Reality checks don't pay the rent in Delinquent Theatre's STATIONARY
That’s a realization shared by the overeducated, underemployed characters in STATIONARY, Delinquent Theatre’s new musical premiering at the Neanderthal Arts Festival. The piece has been expanded from the short play Parked, performed at last summer’s Bridge Mix.
Subtitled a recession-era musical, the play focuses on a group of recent university graduates fighting for a too-thin slice of the corporate pie. Playwright Christine Quintana, who also performs in the show, says it was inspired by being part of “a generation of young people with university degrees and a staggering amount of student-loan debt and personal debt, and a terrible job market”. To Quintana and her peers, the future looks bleak: “Our parents may have owned property, but we never will,” she says, on the phone from her box-office job.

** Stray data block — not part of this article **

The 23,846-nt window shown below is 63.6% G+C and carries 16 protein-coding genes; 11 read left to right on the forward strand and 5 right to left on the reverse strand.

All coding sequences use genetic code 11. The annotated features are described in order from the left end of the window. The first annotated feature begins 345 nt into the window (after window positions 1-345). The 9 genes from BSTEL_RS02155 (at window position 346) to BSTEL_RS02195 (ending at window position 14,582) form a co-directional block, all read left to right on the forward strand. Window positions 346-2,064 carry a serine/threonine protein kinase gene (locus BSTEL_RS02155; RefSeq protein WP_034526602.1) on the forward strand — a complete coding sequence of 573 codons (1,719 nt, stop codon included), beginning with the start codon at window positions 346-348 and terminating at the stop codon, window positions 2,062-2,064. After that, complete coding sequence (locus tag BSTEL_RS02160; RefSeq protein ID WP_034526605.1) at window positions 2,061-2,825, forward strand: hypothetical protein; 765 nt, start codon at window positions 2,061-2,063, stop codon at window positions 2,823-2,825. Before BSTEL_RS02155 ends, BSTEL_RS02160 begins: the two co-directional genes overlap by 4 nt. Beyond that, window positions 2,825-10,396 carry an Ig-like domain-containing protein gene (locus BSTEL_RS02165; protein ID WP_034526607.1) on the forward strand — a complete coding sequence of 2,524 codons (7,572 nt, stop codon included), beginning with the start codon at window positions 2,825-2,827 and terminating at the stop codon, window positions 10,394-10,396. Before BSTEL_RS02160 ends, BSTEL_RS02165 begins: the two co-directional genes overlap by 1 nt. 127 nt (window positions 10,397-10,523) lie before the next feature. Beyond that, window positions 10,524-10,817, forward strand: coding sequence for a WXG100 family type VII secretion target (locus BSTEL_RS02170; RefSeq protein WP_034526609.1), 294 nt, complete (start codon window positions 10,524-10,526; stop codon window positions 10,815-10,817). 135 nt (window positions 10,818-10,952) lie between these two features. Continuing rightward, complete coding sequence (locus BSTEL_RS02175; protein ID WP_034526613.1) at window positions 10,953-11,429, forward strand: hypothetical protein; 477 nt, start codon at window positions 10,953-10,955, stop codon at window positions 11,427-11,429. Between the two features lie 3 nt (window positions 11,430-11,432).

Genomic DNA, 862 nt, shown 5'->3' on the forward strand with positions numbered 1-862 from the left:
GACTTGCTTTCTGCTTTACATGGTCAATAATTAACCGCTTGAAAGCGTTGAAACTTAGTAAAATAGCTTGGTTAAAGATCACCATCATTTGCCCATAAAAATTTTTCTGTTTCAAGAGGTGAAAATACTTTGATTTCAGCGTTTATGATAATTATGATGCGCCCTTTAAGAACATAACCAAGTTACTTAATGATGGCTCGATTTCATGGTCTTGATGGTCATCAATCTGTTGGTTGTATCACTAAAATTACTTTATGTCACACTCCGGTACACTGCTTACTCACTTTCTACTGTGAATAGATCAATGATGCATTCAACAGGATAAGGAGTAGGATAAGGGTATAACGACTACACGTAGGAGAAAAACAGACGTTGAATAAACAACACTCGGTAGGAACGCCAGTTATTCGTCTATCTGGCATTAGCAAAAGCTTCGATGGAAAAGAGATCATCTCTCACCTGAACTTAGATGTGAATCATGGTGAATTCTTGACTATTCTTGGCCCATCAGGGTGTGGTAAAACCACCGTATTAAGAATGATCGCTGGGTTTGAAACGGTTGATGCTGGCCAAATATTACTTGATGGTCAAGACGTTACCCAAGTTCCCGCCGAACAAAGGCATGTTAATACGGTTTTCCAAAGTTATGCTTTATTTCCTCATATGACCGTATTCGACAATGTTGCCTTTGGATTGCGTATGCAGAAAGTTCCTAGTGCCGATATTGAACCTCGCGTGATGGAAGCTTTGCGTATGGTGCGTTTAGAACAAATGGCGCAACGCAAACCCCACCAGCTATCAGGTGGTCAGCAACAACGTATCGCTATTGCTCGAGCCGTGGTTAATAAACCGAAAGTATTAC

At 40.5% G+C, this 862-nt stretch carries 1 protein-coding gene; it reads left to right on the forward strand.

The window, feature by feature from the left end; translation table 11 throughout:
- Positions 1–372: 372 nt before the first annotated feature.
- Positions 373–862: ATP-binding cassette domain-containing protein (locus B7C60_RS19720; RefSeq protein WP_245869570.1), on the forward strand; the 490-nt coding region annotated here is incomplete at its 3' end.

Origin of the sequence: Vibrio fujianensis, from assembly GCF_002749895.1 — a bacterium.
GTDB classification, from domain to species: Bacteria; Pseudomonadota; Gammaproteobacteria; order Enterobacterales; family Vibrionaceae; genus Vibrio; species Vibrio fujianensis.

The play also shows its characters confronting the gap between dreams and reality. “I was saying at rehearsal last night, ‘This is like a hipster Death of a Salesman,’” Quintana notes. “But how odd it is that it’s young people feeling that despair.” At least Willy Loman got to buy a house and raise his kids before his disillusionment destroyed him.
But don’t get the impression that STATIONARY is a downer. There’s plenty of comedy and wit in Quintana’s script, like the description of Vancouver as a “yoga- and sushi-swilling succubus of a city”.
And then there’s Mishelle Cuttler’s music, which covers a broad stylistic range, “from rap music to 1920s ragtime to some real indie rock”, Quintana promises. “I hope that it [the play] inspires people to be bolder and to seek to unite their dream life with their real life,” she says.